BBB, Feds Warn of Fake Airbags Being Installed
A consumer safety advisory has been issued to alert vehicle owners and repair professionals to the dangers of counterfeit air bags
The U.S. Department of Transportation’s National Highway Traffic Safety Administration (NHTSA) has issued a consumer safety advisory to alert vehicle owners and repair professionals to the dangers of counterfeit air bags.
NHTSA has become aware of a problem involving the sale of counterfeit air bags for use as replacement parts in vehicles that have been involved in a crash. While these air bags look nearly identical to certified, original equipment parts—including bearing the insignia and branding of major automakers — NHTSA testing one showed consistent malfunctioning ranging from non-deployment of the air bag to the expulsion of metal shrapnel during deployment. NHTSA is not aware of any deaths or injuries connected to counterfeit air bags.
A Charlotte television news station reported on the plea deal of a fake airbag trafficker over the weekend.
While the full scope and scale of the problem of counterfeit air bags is uncertain from currently available data, NHTSA has identified certain vehicle makes and models for which these air bags may be available and believes this issue affects less than 0.1 percent of the U.S. vehicle fleet. Only vehicles which have had an air bag replaced within the past three years by a repair shop that is not part of a new car dealership may be at risk.
Consumers whose vehicles have been in a crash and had their air bags replaced by a repair shop that is not part of a new car dealership within the past three years or who have purchased a replacement air bag online should contact the call center that has been established by their auto manufacturer to have their vehicle inspected at their own expense and their air bag replaced if necessary. The full list of call centers and additional information are available at www.SaferCar.gov.
“Anytime equipment that is critical to protecting drivers and passengers fails to operate properly, it is a serious safety concern,” said Transportation Secretary Ray LaHood. “We want consumers to be immediately aware of this problem and to review our safety information to see if their vehicle could be in need of inspection.”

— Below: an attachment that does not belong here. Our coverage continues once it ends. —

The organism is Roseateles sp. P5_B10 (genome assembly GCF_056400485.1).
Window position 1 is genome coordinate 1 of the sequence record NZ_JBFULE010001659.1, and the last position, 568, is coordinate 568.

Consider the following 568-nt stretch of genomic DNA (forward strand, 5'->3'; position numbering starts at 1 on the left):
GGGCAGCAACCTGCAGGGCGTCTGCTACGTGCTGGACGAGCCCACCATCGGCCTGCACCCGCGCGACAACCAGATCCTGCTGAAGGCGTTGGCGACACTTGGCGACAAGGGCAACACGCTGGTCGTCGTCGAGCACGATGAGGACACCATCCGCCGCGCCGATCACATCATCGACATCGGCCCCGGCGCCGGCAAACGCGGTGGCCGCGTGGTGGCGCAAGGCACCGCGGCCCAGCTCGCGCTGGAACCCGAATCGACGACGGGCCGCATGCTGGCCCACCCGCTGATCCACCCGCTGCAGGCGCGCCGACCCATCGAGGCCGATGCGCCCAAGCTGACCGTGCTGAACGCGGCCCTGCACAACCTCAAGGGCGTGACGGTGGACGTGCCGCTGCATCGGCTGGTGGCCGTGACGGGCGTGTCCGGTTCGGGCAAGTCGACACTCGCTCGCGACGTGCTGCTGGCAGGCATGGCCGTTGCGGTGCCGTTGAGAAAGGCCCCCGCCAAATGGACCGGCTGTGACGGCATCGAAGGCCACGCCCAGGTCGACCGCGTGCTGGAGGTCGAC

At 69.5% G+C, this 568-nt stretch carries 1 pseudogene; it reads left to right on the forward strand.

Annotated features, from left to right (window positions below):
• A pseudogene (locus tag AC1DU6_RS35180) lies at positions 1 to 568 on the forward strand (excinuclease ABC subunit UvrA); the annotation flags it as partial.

NHTSA has been working with a number of government agencies — including U.S. Immigration and Customs Enforcement, U.S. Customs and Border Protection and the U.S. Department of Justice—to better understand the issue of counterfeit air bags and how to prevent them from being purchased and installed in vehicles.
NHTSA is currently gathering information from automakers about their systems for verifying the authenticity of replacement parts and is working with the industry to make the driving public aware of the potential safety risk posed by counterfeit air bags. Moving forward, the agency will continue to monitor consumer complaints, police accident reports, and other sources for additional information.
CONSUMERS THAT SHOULD NOT BE AT RISK:
• Consumers who purchased their vehicle new and have not had their air bags replaced
• Consumers who have full knowledge of the entire history of their used vehicle (including knowing whether the vehicle had been in a crash in the last three years and being certain that the air bag was replaced at a new car dealership)
CONSUMERS THAT MAY BE AT RISK AND SHOULD CONTACT THE CALL CENTER ESTABLISHED BY THEIR AUTO MANUFACTURER:
• Consumers who have had air bags replaced within the past three years at a repair shop that is not part of a new car dealership
• Consumers who have purchased a used car that may have sustained an air bag deployment before their purchase
• Consumers who own a car with a title branded salvage, rebuilt, or reconstructed
• Consumers who have purchased replacement air bags from eBay or other non-certified sources—especially if they were purchased at unusually low prices (i.e. less than $400)
VEHICLES FOR WHICH COUNTERFEIT AIR BAGS MAY BE AVAILABLE:
As of today, NHTSA is aware of counterfeit air bags available for the following vehicle makes and models:
Make Model Year(s) Model(s)
Acura 2009-2011 TSX
Audi 2006-2009 A3, A4, A6, A8, Q5, Q7
BMW 2007-2011 X5, E70, E60, E61
2008-2010 5-series, 528i, 535i
2004-2007 5-Series, 525i, 530, 535, E60, E61
2007-2011 E90, E91
Not listed E92, E93
2007-2011 X5, E70
2004-2007 525i, 530, 535
Buick 2010-2011 Lacrosse
Chevrolet 2011-2012 Cruze
Ford 2012 Focus
Honda 2003-2012 Accord
Hyundai 2007-2011 Elantra
Not listed Genesis
Not listed Sonata
Infiniti 2007-2011 G35, EX35
Kia 2010-2011 Soul/Forte
Land Rover 2012 Range Rover Evoque
Lexus 2006-2011 IS250, IS350, IS-F
Not listed ES350
Mazda 2004 Mazda 3
2010-2012 Mazda 3
Mercedes 2009-2011 C, GLK
2010-2011 E350, E550
2009-2010 GL, ML
Mitsubishi Not listed Outlander
Nissan 1992-2002 Quest
Not listed Altima
Subaru 2008-2009 Forester
Suzuki 2007-2010 SX4
Toyota 2002-2006 Camry
2009-2011 Corolla, Matrix
2003-2010 Land Cruiser
Volkswagen 2006-2010 Jetta
Volvo Not listed XC60, XC70
Not listed V70, S60, S80